A little while ago, I came across this post about the importance of writing to genre conventions for marketing purposes at edittorrent. It reminded me of a question that comes up from time to time when I am talking to other writers.
For instance, I will tell someone who is in a similar career position to me (as-yet-not-conventionally-published-but-working-to-be) that in the course of writing my first two books, I learned more about the market and wrote my third book accordingly. Invariably, I will get some version or other of a head tilt, a look-down-the-nose, and a pronouncement of “oh, I couldn’t think about things like that, I have to follow where my creative spirit leads!” Nine times out of ten, this is followed up by a snide remark about vampires.
(Fear not! They say vampires are Right Out, so there’s no need to lose any energy feeling martyred now if you don’t want to write about them.)
But here’s the rub, as far as I’m concerned: you don’t have a creative spirit. You don’t have a muse. (Neither do I.) I have spent too many years deconstructing literature to believe in any of that romantic claptrap about Literature being Magical. You have a brain, influenced by the society in which you live, the company you keep, the job you do, the beliefs you hold, question, overthrow, rebuild (with your brain) on a daily basis. Writers, as I long have told my literature students, make choices. Writers make choices. Perhaps they do not always–perhaps they rarely–make those choices consciously, but they make them.
The product of the artist is informed by all kinds of unromantic things that are not in the least Magical. I understand that it feels like a muse or a creative spirit. I too have those voices that talk to me and to each other in my head; those characters that I could swear are real people just asking me to put words and flesh upon their living spirits by means of my books, but in the end, I decide what to write. I decide what to plot. I decide whether or not to write to a recognizable–marketable–convention or not and that decision will make a difference to whether or not I succeed in the kind of traditional career I want.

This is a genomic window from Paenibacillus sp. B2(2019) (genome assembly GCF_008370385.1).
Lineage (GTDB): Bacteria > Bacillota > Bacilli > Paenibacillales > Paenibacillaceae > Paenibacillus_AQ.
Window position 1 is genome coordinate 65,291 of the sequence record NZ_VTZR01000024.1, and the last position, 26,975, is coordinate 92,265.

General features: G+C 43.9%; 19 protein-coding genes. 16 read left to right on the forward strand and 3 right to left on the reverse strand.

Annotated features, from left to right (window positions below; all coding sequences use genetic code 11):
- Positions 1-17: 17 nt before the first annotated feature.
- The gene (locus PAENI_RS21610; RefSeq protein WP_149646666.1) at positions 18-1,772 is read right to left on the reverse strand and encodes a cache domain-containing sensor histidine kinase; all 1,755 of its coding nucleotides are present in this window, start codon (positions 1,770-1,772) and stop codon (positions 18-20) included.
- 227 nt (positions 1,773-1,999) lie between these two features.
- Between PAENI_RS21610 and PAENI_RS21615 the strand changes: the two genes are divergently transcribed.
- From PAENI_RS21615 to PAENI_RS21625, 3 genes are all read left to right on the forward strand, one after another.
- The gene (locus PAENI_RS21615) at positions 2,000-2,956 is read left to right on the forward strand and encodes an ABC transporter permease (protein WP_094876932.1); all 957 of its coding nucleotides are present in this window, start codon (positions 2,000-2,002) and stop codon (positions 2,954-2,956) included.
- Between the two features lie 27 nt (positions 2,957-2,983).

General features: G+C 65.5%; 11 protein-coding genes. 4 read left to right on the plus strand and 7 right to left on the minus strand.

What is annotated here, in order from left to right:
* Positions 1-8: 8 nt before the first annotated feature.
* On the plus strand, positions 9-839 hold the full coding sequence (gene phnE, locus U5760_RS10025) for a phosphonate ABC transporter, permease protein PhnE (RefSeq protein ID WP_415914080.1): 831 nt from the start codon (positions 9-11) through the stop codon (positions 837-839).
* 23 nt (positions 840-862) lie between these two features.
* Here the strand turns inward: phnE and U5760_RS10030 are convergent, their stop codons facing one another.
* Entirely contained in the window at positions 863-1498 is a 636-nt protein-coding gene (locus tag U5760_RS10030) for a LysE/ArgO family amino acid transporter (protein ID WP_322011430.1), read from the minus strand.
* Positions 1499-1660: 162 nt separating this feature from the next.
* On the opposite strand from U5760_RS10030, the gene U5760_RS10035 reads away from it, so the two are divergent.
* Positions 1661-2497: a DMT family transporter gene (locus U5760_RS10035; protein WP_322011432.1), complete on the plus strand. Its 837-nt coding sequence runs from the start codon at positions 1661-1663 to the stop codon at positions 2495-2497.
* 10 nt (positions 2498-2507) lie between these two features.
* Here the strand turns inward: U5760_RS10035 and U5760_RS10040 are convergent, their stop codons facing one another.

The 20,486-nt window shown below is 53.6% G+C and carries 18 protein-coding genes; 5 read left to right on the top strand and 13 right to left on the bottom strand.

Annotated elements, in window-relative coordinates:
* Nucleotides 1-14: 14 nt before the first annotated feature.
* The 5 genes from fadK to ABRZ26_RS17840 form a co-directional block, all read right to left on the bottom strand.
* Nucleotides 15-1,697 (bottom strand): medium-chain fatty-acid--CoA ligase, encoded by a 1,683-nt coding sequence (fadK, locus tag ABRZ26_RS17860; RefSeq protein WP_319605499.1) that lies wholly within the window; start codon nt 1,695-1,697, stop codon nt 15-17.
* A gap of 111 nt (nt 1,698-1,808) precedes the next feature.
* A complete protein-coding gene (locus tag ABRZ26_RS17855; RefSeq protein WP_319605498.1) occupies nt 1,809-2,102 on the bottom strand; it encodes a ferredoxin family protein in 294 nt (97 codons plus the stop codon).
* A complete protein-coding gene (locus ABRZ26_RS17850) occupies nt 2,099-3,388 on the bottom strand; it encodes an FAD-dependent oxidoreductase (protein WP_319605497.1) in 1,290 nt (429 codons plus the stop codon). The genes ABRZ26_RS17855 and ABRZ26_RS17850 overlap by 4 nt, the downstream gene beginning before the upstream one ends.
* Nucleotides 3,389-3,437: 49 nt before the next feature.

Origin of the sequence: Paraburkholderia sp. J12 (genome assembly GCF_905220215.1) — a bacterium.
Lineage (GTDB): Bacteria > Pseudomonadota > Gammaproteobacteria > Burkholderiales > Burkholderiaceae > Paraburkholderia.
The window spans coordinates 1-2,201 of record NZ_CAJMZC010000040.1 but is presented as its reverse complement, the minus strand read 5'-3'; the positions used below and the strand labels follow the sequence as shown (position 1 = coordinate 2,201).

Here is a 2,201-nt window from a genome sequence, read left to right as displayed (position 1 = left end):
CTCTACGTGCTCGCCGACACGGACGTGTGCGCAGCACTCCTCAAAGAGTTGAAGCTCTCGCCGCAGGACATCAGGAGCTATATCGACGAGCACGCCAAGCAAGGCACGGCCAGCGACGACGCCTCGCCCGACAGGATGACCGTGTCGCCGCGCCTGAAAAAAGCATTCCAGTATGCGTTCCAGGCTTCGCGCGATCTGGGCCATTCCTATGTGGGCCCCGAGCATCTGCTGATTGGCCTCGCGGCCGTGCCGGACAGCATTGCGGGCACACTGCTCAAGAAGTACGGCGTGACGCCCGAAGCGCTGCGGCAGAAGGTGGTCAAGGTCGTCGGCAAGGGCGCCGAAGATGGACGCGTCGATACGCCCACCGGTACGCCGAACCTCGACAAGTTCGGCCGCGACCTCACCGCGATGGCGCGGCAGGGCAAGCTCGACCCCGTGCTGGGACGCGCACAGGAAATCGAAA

I am a highly creative person, mind you. My brain is just brimming with ideas and story fragments I long to fill out. But when choosing among those fragments, why not line them up with what seems to be the wisest market information available and choose which one to tell on that basis?
Someday, if I am rip-roaring successful, I will perhaps step outside of conventions (or into a less popular genre) and play there.
I may not even care to do this, though. After all (elephant in the room alert) some of this writing-to-genre/market stuff is about learning to write well. I am not saying all uncatagorizable writing is bad writing, but I am saying that being forced to fit your writing into a certain shape can be an excellent exercise for getting really good at saying exactly what you want to say no matter the form. It’s why I like to write sonnets and haikus. Once you master various forms, you are better equipped to play with them or outside them.
Mind you, I don’t exactly think that my gender-bendy historical adventures full of girl/girl and girl/boygirl kissing are exactly a tool of the man. So it isn’t as if my writing is without edginess or risk, but there are other aspects to the stories and the forms in which I am telling them that do fit conventions and categories, the better to sell my books.
How about you? What part does marketability play in your choices of what and how to write?